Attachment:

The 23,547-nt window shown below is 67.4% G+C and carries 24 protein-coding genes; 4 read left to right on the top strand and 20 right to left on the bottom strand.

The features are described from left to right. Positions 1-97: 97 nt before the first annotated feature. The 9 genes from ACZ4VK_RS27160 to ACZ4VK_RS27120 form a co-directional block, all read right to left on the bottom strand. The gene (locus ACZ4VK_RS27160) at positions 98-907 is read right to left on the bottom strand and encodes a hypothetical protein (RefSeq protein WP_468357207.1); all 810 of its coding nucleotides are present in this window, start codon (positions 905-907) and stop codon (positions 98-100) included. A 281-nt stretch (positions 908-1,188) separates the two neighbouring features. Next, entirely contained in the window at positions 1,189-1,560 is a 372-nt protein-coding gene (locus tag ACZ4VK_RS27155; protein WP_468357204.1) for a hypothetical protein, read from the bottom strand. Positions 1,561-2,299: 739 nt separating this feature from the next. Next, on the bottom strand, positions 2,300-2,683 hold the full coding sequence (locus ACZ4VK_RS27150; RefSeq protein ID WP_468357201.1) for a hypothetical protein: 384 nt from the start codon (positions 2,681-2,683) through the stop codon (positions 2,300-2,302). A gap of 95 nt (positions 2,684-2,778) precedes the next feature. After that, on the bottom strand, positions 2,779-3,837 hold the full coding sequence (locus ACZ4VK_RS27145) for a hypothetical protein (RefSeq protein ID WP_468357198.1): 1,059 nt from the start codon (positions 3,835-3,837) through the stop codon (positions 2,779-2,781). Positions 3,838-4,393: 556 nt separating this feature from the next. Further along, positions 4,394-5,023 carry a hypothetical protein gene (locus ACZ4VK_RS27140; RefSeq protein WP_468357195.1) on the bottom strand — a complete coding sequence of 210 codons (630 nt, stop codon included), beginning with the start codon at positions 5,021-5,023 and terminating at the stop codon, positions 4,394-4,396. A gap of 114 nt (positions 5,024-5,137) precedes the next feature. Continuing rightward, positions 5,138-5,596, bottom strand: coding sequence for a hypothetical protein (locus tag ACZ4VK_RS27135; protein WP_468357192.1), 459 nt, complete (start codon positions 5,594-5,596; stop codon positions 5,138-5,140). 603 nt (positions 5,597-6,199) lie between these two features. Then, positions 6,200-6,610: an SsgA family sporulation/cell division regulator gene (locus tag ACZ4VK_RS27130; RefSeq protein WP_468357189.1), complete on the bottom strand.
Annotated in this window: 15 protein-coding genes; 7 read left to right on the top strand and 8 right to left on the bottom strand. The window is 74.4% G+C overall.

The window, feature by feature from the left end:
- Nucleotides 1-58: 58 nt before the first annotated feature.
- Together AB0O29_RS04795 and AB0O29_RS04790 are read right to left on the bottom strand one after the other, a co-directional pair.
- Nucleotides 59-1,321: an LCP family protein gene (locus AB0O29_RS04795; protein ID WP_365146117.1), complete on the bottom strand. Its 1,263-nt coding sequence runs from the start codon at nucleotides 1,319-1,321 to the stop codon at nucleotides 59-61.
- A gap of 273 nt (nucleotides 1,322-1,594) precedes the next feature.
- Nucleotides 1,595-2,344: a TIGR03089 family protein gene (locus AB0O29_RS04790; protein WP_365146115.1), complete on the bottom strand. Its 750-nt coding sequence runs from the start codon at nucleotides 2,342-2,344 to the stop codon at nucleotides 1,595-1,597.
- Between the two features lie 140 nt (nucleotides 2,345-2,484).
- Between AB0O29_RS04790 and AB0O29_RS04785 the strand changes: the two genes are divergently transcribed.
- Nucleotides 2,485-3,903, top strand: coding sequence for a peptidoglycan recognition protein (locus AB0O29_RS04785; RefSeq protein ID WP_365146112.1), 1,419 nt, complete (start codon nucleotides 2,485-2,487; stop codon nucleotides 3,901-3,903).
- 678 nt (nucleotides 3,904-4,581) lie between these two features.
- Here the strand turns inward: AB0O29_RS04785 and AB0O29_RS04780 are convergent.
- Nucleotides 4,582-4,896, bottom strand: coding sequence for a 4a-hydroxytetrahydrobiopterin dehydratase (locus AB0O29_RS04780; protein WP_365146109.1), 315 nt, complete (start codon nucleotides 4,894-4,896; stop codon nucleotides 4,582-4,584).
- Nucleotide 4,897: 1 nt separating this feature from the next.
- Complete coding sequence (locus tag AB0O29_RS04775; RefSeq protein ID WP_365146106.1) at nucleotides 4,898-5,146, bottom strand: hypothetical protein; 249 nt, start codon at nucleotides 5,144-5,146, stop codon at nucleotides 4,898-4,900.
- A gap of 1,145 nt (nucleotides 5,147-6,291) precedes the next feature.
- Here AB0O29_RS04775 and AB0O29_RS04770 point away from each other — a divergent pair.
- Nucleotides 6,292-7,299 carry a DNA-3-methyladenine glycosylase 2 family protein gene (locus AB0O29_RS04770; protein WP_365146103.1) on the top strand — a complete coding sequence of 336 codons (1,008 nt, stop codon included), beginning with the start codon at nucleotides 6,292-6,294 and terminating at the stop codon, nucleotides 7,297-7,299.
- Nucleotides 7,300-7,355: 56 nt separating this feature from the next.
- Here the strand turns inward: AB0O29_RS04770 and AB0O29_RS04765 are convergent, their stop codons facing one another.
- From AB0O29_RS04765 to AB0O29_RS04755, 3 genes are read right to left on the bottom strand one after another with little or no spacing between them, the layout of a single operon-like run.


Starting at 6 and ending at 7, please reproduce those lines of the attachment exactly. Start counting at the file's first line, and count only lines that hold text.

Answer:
- Together AB0O29_RS04795 and AB0O29_RS04790 are read right to left on the bottom strand one after the other, a co-directional pair.
- Nucleotides 59-1,321: an LCP family protein gene (locus AB0O29_RS04795; protein ID WP_365146117.1), complete on the bottom strand. Its 1,263-nt coding sequence runs from the start codon at nucleotides 1,319-1,321 to the stop codon at nucleotides 59-61.